better late than never
Last month’s newsletter is coming to you live from the middle of May. Such has been the pace of 2022. This newsletter is (again) dedicated to maternity leave stories, since women’s reproductive decisions and the legal barriers around them are very much at the forefront of the news.
But, news cycles aside, what it means to be a woman in the body of a woman in a world that is built for men’s bodies—from office temperatures to iPhone sizes to medical research to workplace policies—always bears consideration.
What does it mean to be a woman in a world built for men? There are many possible answers to this question. But one wonders what a world built around the bodies of women might look like: paid menstrual leave, plowing the sidewalks before the streets, or full of the mutual aid that gives communities joy even in disaster.
Why don’t we build this world? Perhaps we lack the imagination, perhaps we lack the models or the will.
One point that has stuck with me from many conversations I’ve had while reporting on maternity leave is that when people critique the corporate nature of the Church, others respond that the Church doesn’t operate with enough business savvy. The Church, many people say, needs to operate with more of the wisdom of corporate America. As Kerry Robinson, of Leadership Roundtable, said to us, the Church should be the gold standard of business practices. And, in some sense, this is true. Currently, the Church tends to operate like a bad business, one which is out of touch with its “customers,” opaque, and ineffective.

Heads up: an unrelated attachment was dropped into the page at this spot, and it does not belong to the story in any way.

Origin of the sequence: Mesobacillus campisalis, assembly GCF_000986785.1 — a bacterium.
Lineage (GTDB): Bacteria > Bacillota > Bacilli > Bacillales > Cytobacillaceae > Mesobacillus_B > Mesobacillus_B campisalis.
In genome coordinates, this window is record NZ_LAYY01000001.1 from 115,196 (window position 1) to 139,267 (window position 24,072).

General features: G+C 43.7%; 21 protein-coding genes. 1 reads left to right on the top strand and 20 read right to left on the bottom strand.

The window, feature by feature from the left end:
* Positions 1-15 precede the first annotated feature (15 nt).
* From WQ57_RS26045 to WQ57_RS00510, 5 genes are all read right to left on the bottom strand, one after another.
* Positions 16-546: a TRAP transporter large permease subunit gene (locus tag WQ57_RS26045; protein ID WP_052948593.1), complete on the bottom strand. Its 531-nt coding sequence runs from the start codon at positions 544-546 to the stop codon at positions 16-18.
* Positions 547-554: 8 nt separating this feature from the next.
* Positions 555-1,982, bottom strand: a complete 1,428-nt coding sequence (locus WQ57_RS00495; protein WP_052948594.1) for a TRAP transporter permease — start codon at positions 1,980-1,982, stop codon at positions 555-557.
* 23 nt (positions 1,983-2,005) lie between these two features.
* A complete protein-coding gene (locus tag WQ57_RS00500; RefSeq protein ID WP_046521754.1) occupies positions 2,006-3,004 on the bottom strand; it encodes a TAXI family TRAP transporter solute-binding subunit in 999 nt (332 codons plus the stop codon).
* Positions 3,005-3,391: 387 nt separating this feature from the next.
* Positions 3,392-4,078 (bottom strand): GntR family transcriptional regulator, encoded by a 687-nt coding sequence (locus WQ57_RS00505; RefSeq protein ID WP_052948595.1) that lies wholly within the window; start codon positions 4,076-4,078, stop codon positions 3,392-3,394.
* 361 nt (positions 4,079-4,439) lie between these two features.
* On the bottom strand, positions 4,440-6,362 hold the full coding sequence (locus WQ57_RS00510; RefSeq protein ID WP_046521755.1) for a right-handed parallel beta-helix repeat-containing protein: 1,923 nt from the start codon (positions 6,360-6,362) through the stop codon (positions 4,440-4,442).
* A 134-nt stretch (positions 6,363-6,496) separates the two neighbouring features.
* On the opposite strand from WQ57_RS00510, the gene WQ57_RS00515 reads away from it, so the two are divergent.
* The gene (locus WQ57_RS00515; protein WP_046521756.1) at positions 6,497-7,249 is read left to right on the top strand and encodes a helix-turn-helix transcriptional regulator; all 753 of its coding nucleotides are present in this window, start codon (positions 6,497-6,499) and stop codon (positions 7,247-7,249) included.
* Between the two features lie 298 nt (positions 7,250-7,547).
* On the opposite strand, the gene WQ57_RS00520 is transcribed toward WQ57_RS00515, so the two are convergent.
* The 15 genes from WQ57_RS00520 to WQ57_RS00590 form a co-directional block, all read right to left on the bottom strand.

So we should ask ourselves: what is the mission of the Church and what is the mission of a business? Well, the end game or telos of American corporations is maximum profit for a minimum number of people (shareholders, CEOs, top employees). Their systems and their practices are oriented toward this ultimate goal. Unions traditionally try to resist this tornado that sucks profits upward, and many of the organizing and petitioning for fair workplace practices — like paid parental leave — are also small efforts to resist that upward funnel and try to readjust the balance of goods.
But what is the mission of the Church? The Church is a community of people gathered together in worship of God and commitment to Eucharistic living, pouring out the love of God in to the world. Why would a Church embrace practices designed to squeeze worth out of laborers, reward them with petty wages, and funnel profits up to the top? Aren’t these business practices antithetical to the Church’s telos, which is to promote the flourishing of the human family on earth?
The only reason the Church would embrace the practices of the American corporation is because they do not imagine or embrace the possibility of another viable organizational option. But the way our businesses are built in the United States is not the only way to run a business.